Many of the problems Apple has with games spawn from Apple having no skin in the game. They need to have a game that uses Game Center so they can learn its faults and triumphs. This could lead to better match-making, better tools, better top charts (cheating is rampant), and a general better overall experience. If they are interested in other original content beyond radio, television series and movies, perhaps they could work with quality indie game developers to publish games like Threes, Monument Valley, Alto’s Adventure, Ridiculous Fishing, Flappy Bird, Crossy Road, etc. Perhaps then they would realize that despite their best efforts there is a flourishing game platform on iOS.
#iCloud and iCloud Drive
Since it’s inception, iCloud has had a black eye. Unreliability, dysfunctionality, and inaccessibility plagued certain iCloud services. But year after year Apple has taken meager steps towards making all of iCloud a competent product. It’s time to start competing in cloud services in all arenas and to do so with user data privacy and security in mind.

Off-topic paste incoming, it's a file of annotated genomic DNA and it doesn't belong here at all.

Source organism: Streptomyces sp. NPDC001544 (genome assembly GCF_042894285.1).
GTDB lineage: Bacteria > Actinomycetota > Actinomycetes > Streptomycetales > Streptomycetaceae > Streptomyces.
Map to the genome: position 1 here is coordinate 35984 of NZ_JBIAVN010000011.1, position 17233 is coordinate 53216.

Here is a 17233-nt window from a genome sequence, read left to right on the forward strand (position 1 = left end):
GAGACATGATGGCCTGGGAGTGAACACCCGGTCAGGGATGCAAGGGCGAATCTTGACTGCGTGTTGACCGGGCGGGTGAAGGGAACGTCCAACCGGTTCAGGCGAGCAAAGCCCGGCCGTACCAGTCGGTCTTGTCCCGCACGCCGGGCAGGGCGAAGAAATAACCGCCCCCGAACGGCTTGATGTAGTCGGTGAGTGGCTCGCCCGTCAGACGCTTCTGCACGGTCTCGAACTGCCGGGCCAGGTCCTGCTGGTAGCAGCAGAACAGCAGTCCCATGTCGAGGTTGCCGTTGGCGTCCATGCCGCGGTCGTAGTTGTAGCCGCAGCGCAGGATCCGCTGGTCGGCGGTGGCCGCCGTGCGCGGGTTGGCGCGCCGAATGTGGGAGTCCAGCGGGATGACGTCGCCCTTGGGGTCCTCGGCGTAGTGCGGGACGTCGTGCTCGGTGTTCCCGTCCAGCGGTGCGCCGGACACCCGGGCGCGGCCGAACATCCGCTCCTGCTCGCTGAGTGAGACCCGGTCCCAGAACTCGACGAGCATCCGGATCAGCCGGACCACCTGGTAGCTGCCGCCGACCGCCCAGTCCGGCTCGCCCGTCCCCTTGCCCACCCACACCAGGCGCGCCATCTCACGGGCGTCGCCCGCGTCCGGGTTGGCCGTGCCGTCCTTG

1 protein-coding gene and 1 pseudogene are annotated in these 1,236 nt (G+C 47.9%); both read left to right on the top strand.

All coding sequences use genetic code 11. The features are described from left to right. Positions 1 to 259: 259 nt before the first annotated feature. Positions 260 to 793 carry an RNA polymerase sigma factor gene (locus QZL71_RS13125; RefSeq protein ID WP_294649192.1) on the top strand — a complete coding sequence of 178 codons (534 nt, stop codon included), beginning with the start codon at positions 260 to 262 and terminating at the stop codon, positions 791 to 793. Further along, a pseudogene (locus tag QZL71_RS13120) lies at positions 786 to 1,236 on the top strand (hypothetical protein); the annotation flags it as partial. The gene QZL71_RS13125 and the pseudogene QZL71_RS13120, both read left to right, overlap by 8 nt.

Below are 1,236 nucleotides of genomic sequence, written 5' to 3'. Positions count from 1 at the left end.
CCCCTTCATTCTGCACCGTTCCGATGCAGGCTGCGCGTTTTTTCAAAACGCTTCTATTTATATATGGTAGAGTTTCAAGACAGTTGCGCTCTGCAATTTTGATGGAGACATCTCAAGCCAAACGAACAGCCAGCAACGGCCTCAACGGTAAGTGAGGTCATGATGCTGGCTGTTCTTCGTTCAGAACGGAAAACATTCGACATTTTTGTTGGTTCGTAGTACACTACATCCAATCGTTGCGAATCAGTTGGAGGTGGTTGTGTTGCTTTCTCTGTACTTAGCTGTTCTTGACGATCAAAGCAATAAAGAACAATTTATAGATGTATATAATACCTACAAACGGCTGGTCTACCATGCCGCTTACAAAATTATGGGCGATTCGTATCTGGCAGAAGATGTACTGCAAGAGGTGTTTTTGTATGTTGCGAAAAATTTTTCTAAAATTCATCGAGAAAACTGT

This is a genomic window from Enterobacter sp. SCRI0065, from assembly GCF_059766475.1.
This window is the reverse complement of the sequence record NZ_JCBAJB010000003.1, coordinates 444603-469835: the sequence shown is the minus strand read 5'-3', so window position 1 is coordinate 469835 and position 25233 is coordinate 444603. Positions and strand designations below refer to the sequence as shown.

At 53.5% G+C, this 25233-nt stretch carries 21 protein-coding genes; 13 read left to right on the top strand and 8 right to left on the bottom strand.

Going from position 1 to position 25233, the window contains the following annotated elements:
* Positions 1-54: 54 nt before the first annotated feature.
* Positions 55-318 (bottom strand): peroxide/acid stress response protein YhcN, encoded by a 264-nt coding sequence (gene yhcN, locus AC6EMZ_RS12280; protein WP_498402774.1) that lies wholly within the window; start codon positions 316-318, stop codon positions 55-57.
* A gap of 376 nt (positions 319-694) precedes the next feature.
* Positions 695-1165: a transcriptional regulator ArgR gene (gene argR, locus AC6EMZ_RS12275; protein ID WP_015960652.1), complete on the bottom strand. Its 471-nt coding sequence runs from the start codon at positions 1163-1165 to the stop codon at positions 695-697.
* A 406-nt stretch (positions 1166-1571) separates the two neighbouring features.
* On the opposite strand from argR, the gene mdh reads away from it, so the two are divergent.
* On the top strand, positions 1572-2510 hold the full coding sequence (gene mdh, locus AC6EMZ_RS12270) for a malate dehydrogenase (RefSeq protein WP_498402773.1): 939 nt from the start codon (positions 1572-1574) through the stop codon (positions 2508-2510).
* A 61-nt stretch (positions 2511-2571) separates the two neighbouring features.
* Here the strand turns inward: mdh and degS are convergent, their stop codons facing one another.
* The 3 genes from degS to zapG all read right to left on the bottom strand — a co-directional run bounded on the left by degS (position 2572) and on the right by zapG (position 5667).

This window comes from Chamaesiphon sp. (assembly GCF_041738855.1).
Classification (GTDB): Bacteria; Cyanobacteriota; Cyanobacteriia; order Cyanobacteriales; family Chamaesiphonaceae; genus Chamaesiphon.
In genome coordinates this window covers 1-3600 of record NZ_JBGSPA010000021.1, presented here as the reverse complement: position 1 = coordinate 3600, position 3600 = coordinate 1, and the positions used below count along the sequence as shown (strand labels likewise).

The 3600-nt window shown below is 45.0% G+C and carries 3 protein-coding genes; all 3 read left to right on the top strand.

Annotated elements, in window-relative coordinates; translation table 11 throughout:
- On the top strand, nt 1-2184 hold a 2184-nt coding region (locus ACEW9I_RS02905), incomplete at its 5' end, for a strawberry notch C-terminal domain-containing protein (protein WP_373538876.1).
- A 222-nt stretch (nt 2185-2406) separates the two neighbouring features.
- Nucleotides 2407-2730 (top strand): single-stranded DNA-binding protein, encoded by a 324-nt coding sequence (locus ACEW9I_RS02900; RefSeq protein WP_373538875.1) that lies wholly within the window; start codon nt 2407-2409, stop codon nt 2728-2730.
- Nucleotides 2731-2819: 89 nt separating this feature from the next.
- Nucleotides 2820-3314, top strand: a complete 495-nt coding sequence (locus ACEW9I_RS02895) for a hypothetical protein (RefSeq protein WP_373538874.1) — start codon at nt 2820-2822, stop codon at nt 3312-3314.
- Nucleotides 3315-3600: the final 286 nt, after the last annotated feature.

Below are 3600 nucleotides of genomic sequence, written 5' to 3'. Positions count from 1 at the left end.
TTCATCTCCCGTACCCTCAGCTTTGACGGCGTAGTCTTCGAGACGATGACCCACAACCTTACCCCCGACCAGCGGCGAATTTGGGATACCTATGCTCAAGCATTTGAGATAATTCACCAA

Copy the Best Parts of Google Drive and Dropbox — Shared Folders, Collaboration, Version History, App Integrations
Collaboration is nonexistent on iCloud. Yes there is the ability to share documents, but opening a link on an iOS device comically tells you that collaboration is only available on Mac and PC browsers and does not open in one of the installed iWork apps. Shared links are ugly and long. There is no folder sharing for collaborating. Etcetera, etcetera, etcetera. iCloud drive should resemble a modern day cloud storage application with features to share documents easily and securely, full collaboration on devices Apple claims you can get work done on, easily accessible version histories, and much more. COPY GOOGLE AND DROPBOX!